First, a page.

I saw my father about three hours before the drone strike killed him. News of the strike didn’t reach me until later, and I arrived at the location in the evening. When I got off the bus near the bazaar, I immediately saw flames in and around the station. The fires burned for two days straight. I went to where the jirga had been held. There were still people lying around injured. The tribal elders who had been killed could not be identified because there were body parts strewn about. The smell was awful. I just collected the pieces of flesh that I believed belonged to my father and placed them in a small coffin.The sudden loss of so many elders and leaders in my community has had a tremendous impact. Everyone is now afraid to gather together to hold jirgas and solve our problems. Even if we want to come together to protest the illegal drone strikes, we fear that meeting to discuss how to peacefully protest will put us at risk of being killed by drones.

There are many destructive, distressing sides to the drone campaign waged by the Obama administration in Pakistan and Afghanistan.For one, from a national security perspective – our own national security, that is – it’s patently clear that the civilian suffering and rage brought on by errant drone attacks are creating enemies who would like to stand against us.

Peter Oborne wrote recently in The Telegraph what we all know (or should know):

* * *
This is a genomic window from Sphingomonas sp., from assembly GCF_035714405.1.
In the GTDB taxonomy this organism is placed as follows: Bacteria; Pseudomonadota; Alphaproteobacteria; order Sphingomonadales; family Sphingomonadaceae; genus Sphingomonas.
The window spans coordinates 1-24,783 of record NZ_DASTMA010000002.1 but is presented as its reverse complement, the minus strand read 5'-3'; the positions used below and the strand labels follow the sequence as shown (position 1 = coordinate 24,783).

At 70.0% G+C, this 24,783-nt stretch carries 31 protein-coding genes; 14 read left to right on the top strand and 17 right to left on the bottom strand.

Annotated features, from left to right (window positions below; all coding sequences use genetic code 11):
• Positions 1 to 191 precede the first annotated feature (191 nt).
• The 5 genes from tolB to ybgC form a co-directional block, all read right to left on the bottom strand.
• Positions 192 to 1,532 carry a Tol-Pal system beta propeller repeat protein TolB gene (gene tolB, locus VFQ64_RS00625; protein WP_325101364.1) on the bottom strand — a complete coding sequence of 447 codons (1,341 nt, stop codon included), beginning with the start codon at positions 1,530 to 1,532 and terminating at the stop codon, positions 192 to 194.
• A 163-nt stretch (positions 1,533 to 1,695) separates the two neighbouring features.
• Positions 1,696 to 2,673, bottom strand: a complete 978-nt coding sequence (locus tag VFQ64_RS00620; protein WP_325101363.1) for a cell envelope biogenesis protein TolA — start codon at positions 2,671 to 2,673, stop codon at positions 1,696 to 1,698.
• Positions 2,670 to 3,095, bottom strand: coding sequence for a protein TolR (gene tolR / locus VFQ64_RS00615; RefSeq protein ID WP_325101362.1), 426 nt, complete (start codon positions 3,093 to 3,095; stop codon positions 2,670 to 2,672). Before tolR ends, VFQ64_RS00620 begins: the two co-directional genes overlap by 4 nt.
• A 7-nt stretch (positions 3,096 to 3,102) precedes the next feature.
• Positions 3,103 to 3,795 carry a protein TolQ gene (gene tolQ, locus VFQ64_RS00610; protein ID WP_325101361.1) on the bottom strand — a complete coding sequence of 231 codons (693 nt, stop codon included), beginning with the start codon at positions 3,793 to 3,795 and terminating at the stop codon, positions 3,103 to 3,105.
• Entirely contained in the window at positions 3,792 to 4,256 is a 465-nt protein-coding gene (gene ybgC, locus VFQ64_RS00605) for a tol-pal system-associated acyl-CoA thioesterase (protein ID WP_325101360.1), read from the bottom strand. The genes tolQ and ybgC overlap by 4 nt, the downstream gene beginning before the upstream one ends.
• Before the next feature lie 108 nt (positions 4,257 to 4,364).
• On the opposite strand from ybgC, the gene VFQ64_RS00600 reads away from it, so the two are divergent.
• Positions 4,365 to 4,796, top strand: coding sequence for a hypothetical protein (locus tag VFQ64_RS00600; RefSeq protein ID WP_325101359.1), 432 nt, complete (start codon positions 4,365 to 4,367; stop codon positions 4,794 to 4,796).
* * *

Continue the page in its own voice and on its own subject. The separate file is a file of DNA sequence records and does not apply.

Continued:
In the US, drone strikes are a good thing. In Pakistan, from where I write this, it is impossible to overestimate the anger and distress they cause. Almost all Pakistanis feel that they are personally under attack, and that America tramples on their precarious national sovereignty.[...]

Supporters of drones – and they make up practically the entire respectable political establishment in Britain and the US – argue that they are indispensable in the fight against al-Qaeda. But plenty of very experienced voices have expressed profound qualms. The former army officer David Kilcullen, one of the architects of the 2007 Iraqi surge, has warned that drone attacks create more extremists than they eliminate. Sir Sherard Cowper-Coles, Britain’s former special representative to Afghanistan and Pakistan, is equally adamant that drone attacks are horribly counter-productive because of the hatred they have started to generate: according to a recent poll, more than two thirds of Pakistanis regard the United States as an enemy.

Then, there’s the distressing amount of power – too much, many argue – that our President now has in executing what are essentially miniature acts of warfare, repeated incessantly over a region we can’t see and don’t often hear about using unmanned aircraft. As the Times broke this week, Obama “has placed himself at the helm of a top secret ‘nominations’ process to designate terrorists for kill or capture,” pledging (absurdly) to do so in a way that aligns with “American values.”

Nevermind that it’s impossible, so far as I can tell, to align the killing of American citizens without a trial or due process with American values. It’s likely impossible to align it with the law.

In the end, though, what remains – what is real – are the voices in Pakistan. The suffering. The traumas. The confused and dazzling rage.

Families cannot sleep together for fear of appearing, in the eyes of a drone, as a dangerous gathering. Village elders cannot meet according to tradition to discuss resource allocations because, in the eyes of a drone, they may be deemed a nefarious group. Citizens cannot gather to plan a nonviolent protest against drone attacks for fear of being killed by them.

No, this does not align with American values. Not from where I sit.

Follow me on Twitter @David_EHG